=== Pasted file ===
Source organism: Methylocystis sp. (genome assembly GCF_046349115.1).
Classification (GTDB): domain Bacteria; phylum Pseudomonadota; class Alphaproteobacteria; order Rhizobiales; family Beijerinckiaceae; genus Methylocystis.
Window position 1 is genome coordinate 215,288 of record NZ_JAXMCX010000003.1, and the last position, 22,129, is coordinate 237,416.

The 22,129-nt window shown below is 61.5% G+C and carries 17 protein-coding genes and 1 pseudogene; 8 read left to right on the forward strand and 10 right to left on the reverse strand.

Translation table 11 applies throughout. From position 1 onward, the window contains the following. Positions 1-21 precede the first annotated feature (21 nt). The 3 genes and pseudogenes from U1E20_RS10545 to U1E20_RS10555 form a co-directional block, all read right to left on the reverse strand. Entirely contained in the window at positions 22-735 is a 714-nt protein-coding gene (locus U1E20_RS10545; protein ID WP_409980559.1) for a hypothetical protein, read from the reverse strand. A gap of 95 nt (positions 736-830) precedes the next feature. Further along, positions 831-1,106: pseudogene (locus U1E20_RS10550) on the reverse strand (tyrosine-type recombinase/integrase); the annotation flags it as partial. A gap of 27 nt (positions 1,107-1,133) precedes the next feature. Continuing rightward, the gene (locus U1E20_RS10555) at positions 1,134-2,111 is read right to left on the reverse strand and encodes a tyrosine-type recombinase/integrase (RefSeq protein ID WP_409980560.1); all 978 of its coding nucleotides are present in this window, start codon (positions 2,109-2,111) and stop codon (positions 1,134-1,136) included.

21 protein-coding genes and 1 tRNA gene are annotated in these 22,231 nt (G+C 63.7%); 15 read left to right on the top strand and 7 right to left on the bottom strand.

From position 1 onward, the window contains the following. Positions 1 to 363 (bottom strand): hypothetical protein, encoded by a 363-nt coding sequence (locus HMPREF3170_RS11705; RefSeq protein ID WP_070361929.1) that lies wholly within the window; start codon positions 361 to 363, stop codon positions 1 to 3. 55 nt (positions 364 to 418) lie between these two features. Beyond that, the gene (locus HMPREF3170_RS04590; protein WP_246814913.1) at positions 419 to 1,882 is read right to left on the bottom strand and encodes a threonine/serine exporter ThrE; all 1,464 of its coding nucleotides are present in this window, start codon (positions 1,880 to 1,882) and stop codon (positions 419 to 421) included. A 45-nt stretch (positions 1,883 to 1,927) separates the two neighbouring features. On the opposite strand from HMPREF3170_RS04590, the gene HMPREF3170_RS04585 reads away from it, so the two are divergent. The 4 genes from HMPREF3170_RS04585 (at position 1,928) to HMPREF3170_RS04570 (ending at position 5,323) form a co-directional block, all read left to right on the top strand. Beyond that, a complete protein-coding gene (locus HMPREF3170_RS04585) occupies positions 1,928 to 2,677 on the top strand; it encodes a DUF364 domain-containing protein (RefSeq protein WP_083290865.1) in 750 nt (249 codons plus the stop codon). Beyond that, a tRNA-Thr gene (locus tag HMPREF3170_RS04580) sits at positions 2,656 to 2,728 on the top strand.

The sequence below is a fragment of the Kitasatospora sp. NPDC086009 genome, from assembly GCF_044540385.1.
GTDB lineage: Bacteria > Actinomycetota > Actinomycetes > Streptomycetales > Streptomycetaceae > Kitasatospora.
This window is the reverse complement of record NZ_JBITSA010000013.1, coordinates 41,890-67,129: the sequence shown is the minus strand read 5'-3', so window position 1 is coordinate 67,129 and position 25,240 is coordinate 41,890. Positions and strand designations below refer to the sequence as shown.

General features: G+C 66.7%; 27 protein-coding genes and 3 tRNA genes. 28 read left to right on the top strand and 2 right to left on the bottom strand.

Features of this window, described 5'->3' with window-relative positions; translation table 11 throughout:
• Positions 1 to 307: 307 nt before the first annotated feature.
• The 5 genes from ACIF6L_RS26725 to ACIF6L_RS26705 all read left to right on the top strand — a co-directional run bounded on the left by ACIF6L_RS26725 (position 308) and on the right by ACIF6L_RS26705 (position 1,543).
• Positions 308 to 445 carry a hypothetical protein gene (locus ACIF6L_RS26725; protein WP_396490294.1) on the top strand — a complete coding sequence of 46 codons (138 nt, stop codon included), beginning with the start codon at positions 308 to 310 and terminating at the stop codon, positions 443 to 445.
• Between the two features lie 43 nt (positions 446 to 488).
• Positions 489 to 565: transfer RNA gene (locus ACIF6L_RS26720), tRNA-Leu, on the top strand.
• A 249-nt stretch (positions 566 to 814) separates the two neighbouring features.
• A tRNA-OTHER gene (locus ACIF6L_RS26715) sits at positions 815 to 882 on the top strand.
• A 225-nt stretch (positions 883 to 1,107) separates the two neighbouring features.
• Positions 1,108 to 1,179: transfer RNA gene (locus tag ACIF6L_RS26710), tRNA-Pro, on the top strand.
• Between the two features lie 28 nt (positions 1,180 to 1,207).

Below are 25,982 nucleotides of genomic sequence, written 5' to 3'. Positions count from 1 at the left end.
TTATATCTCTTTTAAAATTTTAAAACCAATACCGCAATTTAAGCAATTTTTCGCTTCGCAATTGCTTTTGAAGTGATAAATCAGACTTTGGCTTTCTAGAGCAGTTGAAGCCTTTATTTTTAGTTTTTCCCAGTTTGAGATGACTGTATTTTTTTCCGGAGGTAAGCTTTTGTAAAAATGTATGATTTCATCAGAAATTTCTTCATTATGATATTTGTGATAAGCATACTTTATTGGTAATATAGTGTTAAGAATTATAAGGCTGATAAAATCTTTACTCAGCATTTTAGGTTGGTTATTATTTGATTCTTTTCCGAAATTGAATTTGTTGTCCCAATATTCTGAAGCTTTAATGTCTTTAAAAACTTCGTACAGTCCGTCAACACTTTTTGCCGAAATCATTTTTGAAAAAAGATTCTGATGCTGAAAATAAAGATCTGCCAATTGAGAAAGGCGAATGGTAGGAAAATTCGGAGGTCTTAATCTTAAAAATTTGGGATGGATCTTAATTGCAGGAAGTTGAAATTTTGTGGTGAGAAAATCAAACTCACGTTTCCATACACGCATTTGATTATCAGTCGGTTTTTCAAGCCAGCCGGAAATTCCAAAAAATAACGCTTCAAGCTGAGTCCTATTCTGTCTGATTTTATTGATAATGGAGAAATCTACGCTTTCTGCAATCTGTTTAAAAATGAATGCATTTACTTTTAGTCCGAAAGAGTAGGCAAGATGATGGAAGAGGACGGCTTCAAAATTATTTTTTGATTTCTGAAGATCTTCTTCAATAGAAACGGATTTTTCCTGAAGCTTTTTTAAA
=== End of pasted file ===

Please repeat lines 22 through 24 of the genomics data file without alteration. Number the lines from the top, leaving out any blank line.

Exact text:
• Between the two features lie 28 nt (positions 1,180 to 1,207).

Below are 25,982 nucleotides of genomic sequence, written 5' to 3'. Positions count from 1 at the left end.
TTATATCTCTTTTAAAATTTTAAAACCAATACCGCAATTTAAGCAATTTTTCGCTTCGCAATTGCTTTTGAAGTGATAAATCAGACTTTGGCTTTCTAGAGCAGTTGAAGCCTTTATTTTTAGTTTTTCCCAGTTTGAGATGACTGTATTTTTTTCCGGAGGTAAGCTTTTGTAAAAATGTATGATTTCATCAGAAATTTCTTCATTATGATATTTGTGATAAGCATACTTTATTGGTAATATAGTGTTAAGAATTATAAGGCTGATAAAATCTTTACTCAGCATTTTAGGTTGGTTATTATTTGATTCTTTTCCGAAATTGAATTTGTTGTCCCAATATTCTGAAGCTTTAATGTCTTTAAAAACTTCGTACAGTCCGTCAACACTTTTTGCCGAAATCATTTTTGAAAAAAGATTCTGATGCTGAAAATAAAGATCTGCCAATTGAGAAAGGCGAATGGTAGGAAAATTCGGAGGTCTTAATCTTAAAAATTTGGGATGGATCTTAATTGCAGGAAGTTGAAATTTTGTGGTGAGAAAATCAAACTCACGTTTCCATACACGCATTTGATTATCAGTCGGTTTTTCAAGCCAGCCGGAAATTCCAAAAAATAACGCTTCAAGCTGAGTCCTATTCTGTCTGATTTTATTGATAATGGAGAAATCTACGCTTTCTGCAATCTGTTTAAAAATGAATGCATTTACTTTTAGTCCGAAAGAGTAGGCAAGATGATGGAAGAGGACGGCTTCAAAATTATTTTTTGATTTCTGAAGATCTTCTTCAATAGAAACGGATTTTTCCTGAAGCTTTTTTAAA